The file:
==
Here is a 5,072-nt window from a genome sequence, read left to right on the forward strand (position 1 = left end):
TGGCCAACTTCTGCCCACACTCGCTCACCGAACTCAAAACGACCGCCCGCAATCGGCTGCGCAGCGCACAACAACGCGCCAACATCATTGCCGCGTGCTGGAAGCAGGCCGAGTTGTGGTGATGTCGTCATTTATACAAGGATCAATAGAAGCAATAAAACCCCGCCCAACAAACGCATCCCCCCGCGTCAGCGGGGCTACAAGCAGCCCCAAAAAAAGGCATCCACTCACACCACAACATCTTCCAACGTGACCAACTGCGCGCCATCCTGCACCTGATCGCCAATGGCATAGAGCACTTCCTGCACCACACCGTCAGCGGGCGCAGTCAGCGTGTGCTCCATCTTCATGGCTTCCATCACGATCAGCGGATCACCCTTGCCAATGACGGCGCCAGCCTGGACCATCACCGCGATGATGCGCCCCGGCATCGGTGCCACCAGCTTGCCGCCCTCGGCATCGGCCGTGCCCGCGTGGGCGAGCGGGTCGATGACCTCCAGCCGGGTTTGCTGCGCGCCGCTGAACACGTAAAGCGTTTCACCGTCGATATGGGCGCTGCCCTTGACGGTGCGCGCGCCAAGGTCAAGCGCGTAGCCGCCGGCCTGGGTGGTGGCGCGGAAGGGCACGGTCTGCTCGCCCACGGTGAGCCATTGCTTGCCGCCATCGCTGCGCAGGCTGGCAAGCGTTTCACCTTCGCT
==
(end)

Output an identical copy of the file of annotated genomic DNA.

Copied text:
Here is a 5,072-nt window from a genome sequence, read left to right on the forward strand (position 1 = left end):
TGGCCAACTTCTGCCCACACTCGCTCACCGAACTCAAAACGACCGCCCGCAATCGGCTGCGCAGCGCACAACAACGCGCCAACATCATTGCCGCGTGCTGGAAGCAGGCCGAGTTGTGGTGATGTCGTCATTTATACAAGGATCAATAGAAGCAATAAAACCCCGCCCAACAAACGCATCCCCCCGCGTCAGCGGGGCTACAAGCAGCCCCAAAAAAAGGCATCCACTCACACCACAACATCTTCCAACGTGACCAACTGCGCGCCATCCTGCACCTGATCGCCAATGGCATAGAGCACTTCCTGCACCACACCGTCAGCGGGCGCAGTCAGCGTGTGCTCCATCTTCATGGCTTCCATCACGATCAGCGGATCACCCTTGCCAATGACGGCGCCAGCCTGGACCATCACCGCGATGATGCGCCCCGGCATCGGTGCCACCAGCTTGCCGCCCTCGGCATCGGCCGTGCCCGCGTGGGCGAGCGGGTCGATGACCTCCAGCCGGGTTTGCTGCGCGCCGCTGAACACGTAAAGCGTTTCACCGTCGATATGGGCGCTGCCCTTGACGGTGCGCGCGCCAAGGTCAAGCGCGTAGCCGCCGGCCTGGGTGGTGGCGCGGAAGGGCACGGTCTGCTCGCCCACGGTGAGCCATTGCTTGCCGCCATCGCTGCGCAGGCTGGCAAGCGTTTCACCTTCGCT